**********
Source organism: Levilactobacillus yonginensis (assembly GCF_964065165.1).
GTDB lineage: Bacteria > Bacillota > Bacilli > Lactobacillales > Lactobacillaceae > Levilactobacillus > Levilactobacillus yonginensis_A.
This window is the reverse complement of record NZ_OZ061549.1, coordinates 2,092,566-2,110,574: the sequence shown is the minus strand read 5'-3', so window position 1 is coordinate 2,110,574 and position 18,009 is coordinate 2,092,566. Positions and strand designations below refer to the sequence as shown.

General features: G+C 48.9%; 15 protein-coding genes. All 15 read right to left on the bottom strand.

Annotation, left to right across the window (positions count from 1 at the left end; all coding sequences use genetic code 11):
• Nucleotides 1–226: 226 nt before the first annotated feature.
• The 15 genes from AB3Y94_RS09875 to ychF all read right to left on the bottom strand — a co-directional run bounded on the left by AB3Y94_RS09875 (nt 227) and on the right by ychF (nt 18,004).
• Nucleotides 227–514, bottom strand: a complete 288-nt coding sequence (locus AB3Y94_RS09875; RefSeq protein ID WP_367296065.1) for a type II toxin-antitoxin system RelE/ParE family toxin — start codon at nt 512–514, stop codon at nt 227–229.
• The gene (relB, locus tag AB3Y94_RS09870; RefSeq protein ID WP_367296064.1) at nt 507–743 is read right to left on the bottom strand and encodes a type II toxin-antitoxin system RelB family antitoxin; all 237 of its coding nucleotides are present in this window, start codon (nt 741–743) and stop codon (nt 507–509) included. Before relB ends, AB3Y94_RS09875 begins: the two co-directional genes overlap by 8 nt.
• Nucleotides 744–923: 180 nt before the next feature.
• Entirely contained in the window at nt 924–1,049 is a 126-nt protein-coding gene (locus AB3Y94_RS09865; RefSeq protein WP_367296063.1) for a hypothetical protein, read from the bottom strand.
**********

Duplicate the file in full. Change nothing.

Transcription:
Source organism: Levilactobacillus yonginensis (assembly GCF_964065165.1).
GTDB lineage: Bacteria > Bacillota > Bacilli > Lactobacillales > Lactobacillaceae > Levilactobacillus > Levilactobacillus yonginensis_A.
This window is the reverse complement of record NZ_OZ061549.1, coordinates 2,092,566-2,110,574: the sequence shown is the minus strand read 5'-3', so window position 1 is coordinate 2,110,574 and position 18,009 is coordinate 2,092,566. Positions and strand designations below refer to the sequence as shown.

General features: G+C 48.9%; 15 protein-coding genes. All 15 read right to left on the bottom strand.

Annotation, left to right across the window (positions count from 1 at the left end; all coding sequences use genetic code 11):
• Nucleotides 1–226: 226 nt before the first annotated feature.
• The 15 genes from AB3Y94_RS09875 to ychF all read right to left on the bottom strand — a co-directional run bounded on the left by AB3Y94_RS09875 (nt 227) and on the right by ychF (nt 18,004).
• Nucleotides 227–514, bottom strand: a complete 288-nt coding sequence (locus AB3Y94_RS09875; RefSeq protein ID WP_367296065.1) for a type II toxin-antitoxin system RelE/ParE family toxin — start codon at nt 512–514, stop codon at nt 227–229.
• The gene (relB, locus tag AB3Y94_RS09870; RefSeq protein ID WP_367296064.1) at nt 507–743 is read right to left on the bottom strand and encodes a type II toxin-antitoxin system RelB family antitoxin; all 237 of its coding nucleotides are present in this window, start codon (nt 741–743) and stop codon (nt 507–509) included. Before relB ends, AB3Y94_RS09875 begins: the two co-directional genes overlap by 8 nt.
• Nucleotides 744–923: 180 nt before the next feature.
• Entirely contained in the window at nt 924–1,049 is a 126-nt protein-coding gene (locus AB3Y94_RS09865; RefSeq protein WP_367296063.1) for a hypothetical protein, read from the bottom strand.